Fostering Hope: A closer look at the need for foster homes in the Southern Tier

Updated: Feb. 2, 2021 at 2:32 PM EST
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(WBNG) - New York State is in need of foster homes, and the Southern Tier is no exception.

The most recent data from the Department of Health and Human Services shows there are around 423,997 children in the foster care system in the United States. Of those 195,352 are placed in non-relative family foster homes.

For John and Jenna Stroud, becoming foster parents felt like part of their DNA.

“We were empty nesters and we were like ‘We’re free’ and kinda laughed at each other and said ‘No we’re not, there’s something else to be done.” said John Stroud

The couple has been foster parents now for six years. For Jenna, there was a personal connection.

“I was a foster child and I was in foster care from the age of around 8 until I was adopted between the ages of 13 and 15. So it took a while. I had been in different foster homes so growing up that was something I knew was a calling on my life.” said Jenna Stroud

Linda Mcmahon who has been a foster parent for five years had a similar calling.

“I came from a very abusive home and ended up in a group home myself,” said Linda who now uses her journey through hardship to help the young people who now call her house their home.

“Yes you were taken away from your family, a bad thing happened, but instead of looking at it as a bad thing that’s happened to you, use it as an opportunity to make your life a little bit better.”

Department of Social Services Director of Family Services John Choynowski said the reason why a child is in foster care varies from abuse to forms of neglect.

“Foster care is the last resort, we don’t want to place kids in care, we want to give families an array of preventative services to keep them out.” said Choynowski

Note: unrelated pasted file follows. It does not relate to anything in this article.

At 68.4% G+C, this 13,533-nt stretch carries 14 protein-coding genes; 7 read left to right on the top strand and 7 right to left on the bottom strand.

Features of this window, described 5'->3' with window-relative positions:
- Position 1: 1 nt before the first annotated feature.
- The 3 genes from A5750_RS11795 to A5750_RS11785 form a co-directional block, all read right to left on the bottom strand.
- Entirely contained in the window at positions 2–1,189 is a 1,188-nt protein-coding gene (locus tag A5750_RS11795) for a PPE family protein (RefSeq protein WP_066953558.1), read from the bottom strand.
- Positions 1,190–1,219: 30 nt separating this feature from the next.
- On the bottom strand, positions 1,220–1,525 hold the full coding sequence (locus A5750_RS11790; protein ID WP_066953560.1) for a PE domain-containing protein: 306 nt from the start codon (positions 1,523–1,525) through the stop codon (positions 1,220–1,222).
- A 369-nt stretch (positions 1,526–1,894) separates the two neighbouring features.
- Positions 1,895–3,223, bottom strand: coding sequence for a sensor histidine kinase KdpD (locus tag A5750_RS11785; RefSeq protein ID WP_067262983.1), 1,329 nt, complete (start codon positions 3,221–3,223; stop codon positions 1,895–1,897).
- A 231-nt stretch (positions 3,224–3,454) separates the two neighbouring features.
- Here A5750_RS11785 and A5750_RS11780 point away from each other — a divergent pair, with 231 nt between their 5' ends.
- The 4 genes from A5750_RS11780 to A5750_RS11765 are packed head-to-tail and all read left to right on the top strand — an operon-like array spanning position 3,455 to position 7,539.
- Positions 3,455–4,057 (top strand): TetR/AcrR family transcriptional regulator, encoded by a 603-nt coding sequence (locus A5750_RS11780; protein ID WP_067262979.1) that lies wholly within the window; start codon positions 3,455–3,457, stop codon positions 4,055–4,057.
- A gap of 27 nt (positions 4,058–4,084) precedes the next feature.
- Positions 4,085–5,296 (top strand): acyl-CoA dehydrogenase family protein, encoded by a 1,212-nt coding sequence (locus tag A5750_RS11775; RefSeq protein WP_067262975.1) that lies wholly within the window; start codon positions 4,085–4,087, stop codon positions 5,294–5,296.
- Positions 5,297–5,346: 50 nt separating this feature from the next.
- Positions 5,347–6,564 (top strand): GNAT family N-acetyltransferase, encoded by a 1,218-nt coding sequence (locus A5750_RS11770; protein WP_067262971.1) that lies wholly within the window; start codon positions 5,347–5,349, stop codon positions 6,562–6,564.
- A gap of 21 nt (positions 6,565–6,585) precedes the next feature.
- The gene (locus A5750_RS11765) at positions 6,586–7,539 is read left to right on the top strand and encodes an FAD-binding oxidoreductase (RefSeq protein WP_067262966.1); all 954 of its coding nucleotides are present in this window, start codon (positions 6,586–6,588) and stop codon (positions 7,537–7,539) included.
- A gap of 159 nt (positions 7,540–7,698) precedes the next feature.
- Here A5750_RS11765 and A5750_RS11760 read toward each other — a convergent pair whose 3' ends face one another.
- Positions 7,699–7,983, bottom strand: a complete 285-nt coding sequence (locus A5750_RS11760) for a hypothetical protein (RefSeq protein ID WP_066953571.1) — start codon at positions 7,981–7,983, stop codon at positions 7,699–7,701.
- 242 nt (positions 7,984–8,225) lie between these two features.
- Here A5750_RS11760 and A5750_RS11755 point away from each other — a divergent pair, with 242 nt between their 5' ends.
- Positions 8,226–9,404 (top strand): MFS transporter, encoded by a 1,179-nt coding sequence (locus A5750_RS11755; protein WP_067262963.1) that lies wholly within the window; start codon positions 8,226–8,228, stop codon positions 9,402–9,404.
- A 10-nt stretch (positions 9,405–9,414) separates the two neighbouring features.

In the state of New York the most recent data shows 16,385 children are in foster care. So what portion of those make up the Southern Tier?

The New York State Council on Children and Families developed the Kids’ Well-Being Indicators Clearinghouse or KWIC which keeps track of a number of things, including foster care numbers.

Statewide for every 1000 children under the age of 21, 2.9 are in foster care.

According to KWIC, local statistics are as follows:

  • Tioga County - 2.2 rate/1,000 children/youth ages birth-21 years
  • Delaware County - 3.6 rate/1,000 children/youth ages birth-21 years
  • Chenango County - 4.9 rate/1,000 children/youth ages birth-21 years
  • Broome County - 5.4 rate/1,000 children/youth ages birth-21 years

Broome County DSS said in early February there were 298 kids in foster care. Choynowski said when looking at this data there is a lot to take into account.

“Downstate I think they have a bigger array of preventative services that they can offer and I think that makes a difference in kids coming into care. I also think that each community has a different type of maybe economic factors , maybe drug factors going on, everything plays into it.” said Choynowski

With hundreds of children in the system locally, it is groups like Glove House and Children’s Home of Wyoming Conference that not only place kids, but train foster parents.

“There is never going to be enough homes. We get calls everyday looking to place children.” said Rachel Gow, Program Manager for Glove House.